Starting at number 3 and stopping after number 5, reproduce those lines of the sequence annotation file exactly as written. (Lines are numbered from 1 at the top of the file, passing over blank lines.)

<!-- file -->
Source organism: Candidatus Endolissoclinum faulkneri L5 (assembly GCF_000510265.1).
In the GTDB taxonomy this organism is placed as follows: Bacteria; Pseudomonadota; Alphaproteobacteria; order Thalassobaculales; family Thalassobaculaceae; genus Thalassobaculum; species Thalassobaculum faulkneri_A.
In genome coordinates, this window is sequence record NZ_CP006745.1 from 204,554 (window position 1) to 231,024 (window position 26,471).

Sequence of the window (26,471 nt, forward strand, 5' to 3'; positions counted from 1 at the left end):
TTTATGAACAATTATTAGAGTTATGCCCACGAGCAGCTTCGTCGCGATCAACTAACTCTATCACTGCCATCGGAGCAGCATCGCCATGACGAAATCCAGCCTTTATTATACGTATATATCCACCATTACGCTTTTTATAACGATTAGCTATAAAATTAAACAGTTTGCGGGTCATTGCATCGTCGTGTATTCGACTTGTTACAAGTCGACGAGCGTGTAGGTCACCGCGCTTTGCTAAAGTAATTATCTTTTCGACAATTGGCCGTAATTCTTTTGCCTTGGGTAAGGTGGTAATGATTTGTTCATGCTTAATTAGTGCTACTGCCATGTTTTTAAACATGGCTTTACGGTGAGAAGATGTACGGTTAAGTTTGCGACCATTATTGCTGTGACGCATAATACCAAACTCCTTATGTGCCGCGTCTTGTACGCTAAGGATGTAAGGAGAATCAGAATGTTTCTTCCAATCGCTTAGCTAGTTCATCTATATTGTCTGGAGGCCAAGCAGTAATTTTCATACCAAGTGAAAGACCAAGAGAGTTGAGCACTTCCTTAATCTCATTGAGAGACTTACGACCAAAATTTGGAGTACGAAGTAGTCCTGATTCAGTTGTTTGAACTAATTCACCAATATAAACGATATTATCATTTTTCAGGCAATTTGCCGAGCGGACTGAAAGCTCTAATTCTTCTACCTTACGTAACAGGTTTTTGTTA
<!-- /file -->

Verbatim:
In genome coordinates, this window is sequence record NZ_CP006745.1 from 204,554 (window position 1) to 231,024 (window position 26,471).

Sequence of the window (26,471 nt, forward strand, 5' to 3'; positions counted from 1 at the left end):
TTTATGAACAATTATTAGAGTTATGCCCACGAGCAGCTTCGTCGCGATCAACTAACTCTATCACTGCCATCGGAGCAGCATCGCCATGACGAAATCCAGCCTTTATTATACGTATATATCCACCATTACGCTTTTTATAACGATTAGCTATAAAATTAAACAGTTTGCGGGTCATTGCATCGTCGTGTATTCGACTTGTTACAAGTCGACGAGCGTGTAGGTCACCGCGCTTTGCTAAAGTAATTATCTTTTCGACAATTGGCCGTAATTCTTTTGCCTTGGGTAAGGTGGTAATGATTTGTTCATGCTTAATTAGTGCTACTGCCATGTTTTTAAACATGGCTTTACGGTGAGAAGATGTACGGTTAAGTTTGCGACCATTATTGCTGTGACGCATAATACCAAACTCCTTATGTGCCGCGTCTTGTACGCTAAGGATGTAAGGAGAATCAGAATGTTTCTTCCAATCGCTTAGCTAGTTCATCTATATTGTCTGGAGGCCAAGCAGTAATTTTCATACCAAGTGAAAGACCAAGAGAGTTGAGCACTTCCTTAATCTCATTGAGAGACTTACGACCAAAATTTGGAGTACGAAGTAGTCCTGATTCAGTTGTTTGAACTAATTCACCAATATAAACGATATTATCATTTTTCAGGCAATTTGCCGAGCGGACTGAAAGCTCTAATTCTTCTACCTTACGTAACAGGTTTTTGTTA